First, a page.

by Derek Franklin
It has been a busy summer for sport with the Olympics and Paralympic Games adding to the regular sporting schedule.
Thailand once again participated in both events and as in previous years the Paralympians returned home to the Land of Smiles with more gold, silver and bronze medals than their Olympic compatriots. Every four years, since Thailand joined the Paralympic Games in 1984, the athletes with disabilities have won more medals than the able bodied athletes. This year they won six gold, six silver and six bronze medals.
And yet they do not get as much recognition, neither do they receive the same financial rewards as the able bodied; the two Thai gold medalists at the Olympics received 12 million baht each from the government, plus much more from private companies; the six gold medalists returning from the Paralympics will receive just over seven million.
Of the 45 athletes who participated at the Rio Paralympics, seven are former students at the Redemptorist Vocational School for People with Disabilities here in Pattaya.
The Thai athletes competed in 14 sports and 63 different events and the seven former students, two females and five male, competed in a variety of sports including athletics, javelin, powerlifting, boccia, table tennis and pistol shooting; most took up their chosen sport after being introduced to it while studying at the school.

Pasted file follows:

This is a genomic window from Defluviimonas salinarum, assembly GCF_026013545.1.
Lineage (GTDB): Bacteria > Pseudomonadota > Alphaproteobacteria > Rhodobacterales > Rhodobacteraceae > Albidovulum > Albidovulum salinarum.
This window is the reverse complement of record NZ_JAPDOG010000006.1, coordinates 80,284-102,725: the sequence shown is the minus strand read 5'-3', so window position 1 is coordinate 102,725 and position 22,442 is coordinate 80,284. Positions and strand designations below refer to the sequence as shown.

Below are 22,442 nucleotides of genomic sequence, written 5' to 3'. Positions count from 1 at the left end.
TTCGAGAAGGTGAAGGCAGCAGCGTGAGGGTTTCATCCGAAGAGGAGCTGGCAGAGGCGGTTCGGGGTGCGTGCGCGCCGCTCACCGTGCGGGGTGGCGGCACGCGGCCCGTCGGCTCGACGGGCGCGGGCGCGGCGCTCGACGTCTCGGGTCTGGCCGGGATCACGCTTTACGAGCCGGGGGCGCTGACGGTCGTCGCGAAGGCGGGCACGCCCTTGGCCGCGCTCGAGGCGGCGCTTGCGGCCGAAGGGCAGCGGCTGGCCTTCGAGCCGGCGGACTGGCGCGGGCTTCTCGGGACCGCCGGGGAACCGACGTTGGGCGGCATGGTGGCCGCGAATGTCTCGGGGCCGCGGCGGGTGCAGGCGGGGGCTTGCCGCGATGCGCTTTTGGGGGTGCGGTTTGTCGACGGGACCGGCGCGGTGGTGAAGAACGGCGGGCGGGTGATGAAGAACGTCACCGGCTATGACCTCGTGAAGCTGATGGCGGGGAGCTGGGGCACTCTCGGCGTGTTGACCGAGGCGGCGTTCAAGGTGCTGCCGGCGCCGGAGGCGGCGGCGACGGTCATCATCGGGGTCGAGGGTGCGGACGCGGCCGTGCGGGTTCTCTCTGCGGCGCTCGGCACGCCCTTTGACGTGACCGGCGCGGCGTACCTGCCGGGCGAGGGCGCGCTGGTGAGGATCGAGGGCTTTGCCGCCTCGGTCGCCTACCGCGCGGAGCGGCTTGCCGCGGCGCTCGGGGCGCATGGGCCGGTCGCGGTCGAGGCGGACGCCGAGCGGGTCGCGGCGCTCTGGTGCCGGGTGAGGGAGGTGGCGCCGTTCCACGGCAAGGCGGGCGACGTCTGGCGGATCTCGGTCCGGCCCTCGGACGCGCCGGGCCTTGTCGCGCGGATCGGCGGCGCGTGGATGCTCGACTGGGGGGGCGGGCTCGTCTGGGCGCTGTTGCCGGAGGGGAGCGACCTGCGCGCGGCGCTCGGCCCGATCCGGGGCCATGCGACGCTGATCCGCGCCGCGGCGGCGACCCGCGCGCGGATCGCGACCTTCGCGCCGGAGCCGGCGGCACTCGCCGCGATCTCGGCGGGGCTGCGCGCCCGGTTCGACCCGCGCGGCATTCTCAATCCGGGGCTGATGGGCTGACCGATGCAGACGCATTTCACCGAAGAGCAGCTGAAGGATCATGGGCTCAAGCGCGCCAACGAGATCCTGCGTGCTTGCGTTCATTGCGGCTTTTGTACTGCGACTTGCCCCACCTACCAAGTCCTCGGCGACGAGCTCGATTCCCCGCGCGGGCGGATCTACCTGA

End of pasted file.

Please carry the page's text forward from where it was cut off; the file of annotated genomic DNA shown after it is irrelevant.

Watcharaphon Vongsa, who is a wheelchair user due to having cerebral palsy, joined the school in 2009 to study Computer Science, but left early to train with the national Boccia team which went to the London 2012 Paralympic Games, where he won a gold medal.
Since then he has traveled the world competing in his sport and following the Rio Games he returned to Thailand with two gold medals which he won in the mixed individual Boccia competition and also as a member of the team competition.
Former electronics student Pichaya Kurattanasir carried home a bronze medal which he won in the 1500 m wheelchair race.
Another former student, and a current teacher at the school, Narong Kasanun, came fourth in the 58 kg powerlifting division, lifting a final weight of 165 kg, almost two and a half times his own body weight, not an easy task when you have no use of your lower limbs.
Since it’s founding in 1984 the school has a long tradition of encouraging its students to take up a sport, not only for fun, but to give a sense of achievement, to build confidence and in many instances students have been selected to represent the school, the province and the Kingdom at national and international competitions.
When the next Paralympic Games opens in Tokyo in 2020, the Thai team will once again compete, and as the parade of athletes enters the stadium many will be former students at the school in Pattaya. Once again the Paralympians will more than likely return with more medals than their able bodied fellow citizens and still receive less recognition and less reward money, something many rely on to provide for their families.
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